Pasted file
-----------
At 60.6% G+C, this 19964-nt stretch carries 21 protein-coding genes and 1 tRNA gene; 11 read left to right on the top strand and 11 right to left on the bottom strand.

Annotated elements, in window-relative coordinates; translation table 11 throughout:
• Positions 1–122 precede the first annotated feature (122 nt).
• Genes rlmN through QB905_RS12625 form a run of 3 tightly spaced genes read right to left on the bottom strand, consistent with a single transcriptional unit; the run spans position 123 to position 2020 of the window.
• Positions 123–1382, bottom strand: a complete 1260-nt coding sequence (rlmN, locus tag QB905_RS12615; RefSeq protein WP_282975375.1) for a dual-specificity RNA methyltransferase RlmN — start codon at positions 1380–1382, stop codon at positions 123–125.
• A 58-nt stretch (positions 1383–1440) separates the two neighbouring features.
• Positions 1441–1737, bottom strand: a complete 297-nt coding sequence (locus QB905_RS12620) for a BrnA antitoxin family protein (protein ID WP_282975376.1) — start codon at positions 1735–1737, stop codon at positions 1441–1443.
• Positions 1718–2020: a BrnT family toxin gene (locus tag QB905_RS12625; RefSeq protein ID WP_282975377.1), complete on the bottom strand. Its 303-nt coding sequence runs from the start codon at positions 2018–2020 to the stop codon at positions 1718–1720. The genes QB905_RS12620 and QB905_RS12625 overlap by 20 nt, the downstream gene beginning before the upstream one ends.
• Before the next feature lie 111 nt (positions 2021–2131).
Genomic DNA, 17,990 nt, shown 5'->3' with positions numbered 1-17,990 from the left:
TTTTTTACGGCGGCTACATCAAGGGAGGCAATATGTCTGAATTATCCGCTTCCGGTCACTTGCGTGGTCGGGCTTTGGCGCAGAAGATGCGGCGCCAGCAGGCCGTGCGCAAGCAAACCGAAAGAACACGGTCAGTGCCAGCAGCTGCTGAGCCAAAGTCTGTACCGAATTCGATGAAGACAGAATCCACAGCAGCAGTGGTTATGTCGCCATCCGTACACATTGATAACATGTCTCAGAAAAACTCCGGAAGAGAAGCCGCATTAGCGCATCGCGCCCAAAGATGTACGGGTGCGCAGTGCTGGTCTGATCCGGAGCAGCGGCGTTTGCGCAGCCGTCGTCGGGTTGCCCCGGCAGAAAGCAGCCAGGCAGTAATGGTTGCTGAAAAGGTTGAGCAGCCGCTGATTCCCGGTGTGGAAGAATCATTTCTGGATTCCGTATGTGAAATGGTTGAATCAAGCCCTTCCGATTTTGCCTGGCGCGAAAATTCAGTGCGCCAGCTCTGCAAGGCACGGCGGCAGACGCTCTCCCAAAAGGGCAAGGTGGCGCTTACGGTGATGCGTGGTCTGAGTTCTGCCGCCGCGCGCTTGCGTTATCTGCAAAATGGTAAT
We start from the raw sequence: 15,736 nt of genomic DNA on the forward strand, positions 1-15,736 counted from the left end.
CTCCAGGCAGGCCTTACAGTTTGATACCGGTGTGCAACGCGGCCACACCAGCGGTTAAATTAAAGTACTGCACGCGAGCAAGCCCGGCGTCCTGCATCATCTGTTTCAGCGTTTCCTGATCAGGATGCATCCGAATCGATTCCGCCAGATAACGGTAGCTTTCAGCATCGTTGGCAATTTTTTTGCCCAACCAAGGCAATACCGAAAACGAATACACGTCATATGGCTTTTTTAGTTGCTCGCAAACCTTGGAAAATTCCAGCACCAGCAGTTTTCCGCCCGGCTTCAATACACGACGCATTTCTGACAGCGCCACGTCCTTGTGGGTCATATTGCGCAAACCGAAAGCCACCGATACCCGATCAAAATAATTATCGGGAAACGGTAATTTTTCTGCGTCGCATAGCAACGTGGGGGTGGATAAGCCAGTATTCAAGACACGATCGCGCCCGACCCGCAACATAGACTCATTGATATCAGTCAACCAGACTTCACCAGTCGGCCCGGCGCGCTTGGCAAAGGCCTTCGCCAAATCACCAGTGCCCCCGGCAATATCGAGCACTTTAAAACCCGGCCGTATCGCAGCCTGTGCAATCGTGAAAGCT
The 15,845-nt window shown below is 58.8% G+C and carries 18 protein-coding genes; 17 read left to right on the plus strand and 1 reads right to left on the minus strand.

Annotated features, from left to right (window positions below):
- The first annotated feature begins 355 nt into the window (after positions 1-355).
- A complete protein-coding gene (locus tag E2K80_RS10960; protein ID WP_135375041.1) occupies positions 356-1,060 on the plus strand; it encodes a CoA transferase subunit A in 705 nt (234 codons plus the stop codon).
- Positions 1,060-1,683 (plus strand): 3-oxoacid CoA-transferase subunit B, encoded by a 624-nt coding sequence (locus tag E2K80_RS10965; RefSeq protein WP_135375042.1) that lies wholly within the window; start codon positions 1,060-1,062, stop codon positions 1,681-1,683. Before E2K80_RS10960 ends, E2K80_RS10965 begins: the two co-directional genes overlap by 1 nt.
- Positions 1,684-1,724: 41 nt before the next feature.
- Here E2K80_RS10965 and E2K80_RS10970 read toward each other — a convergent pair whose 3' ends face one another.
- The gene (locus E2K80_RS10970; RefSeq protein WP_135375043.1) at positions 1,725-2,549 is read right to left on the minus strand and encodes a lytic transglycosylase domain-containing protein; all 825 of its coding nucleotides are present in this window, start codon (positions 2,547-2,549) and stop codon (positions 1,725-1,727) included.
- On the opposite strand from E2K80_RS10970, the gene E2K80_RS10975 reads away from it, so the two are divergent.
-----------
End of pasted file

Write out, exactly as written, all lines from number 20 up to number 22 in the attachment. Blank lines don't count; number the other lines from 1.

- Here E2K80_RS10965 and E2K80_RS10970 read toward each other — a convergent pair whose 3' ends face one another.
- The gene (locus E2K80_RS10970; RefSeq protein WP_135375043.1) at positions 1,725-2,549 is read right to left on the minus strand and encodes a lytic transglycosylase domain-containing protein; all 825 of its coding nucleotides are present in this window, start codon (positions 2,547-2,549) and stop codon (positions 1,725-1,727) included.
- On the opposite strand from E2K80_RS10970, the gene E2K80_RS10975 reads away from it, so the two are divergent.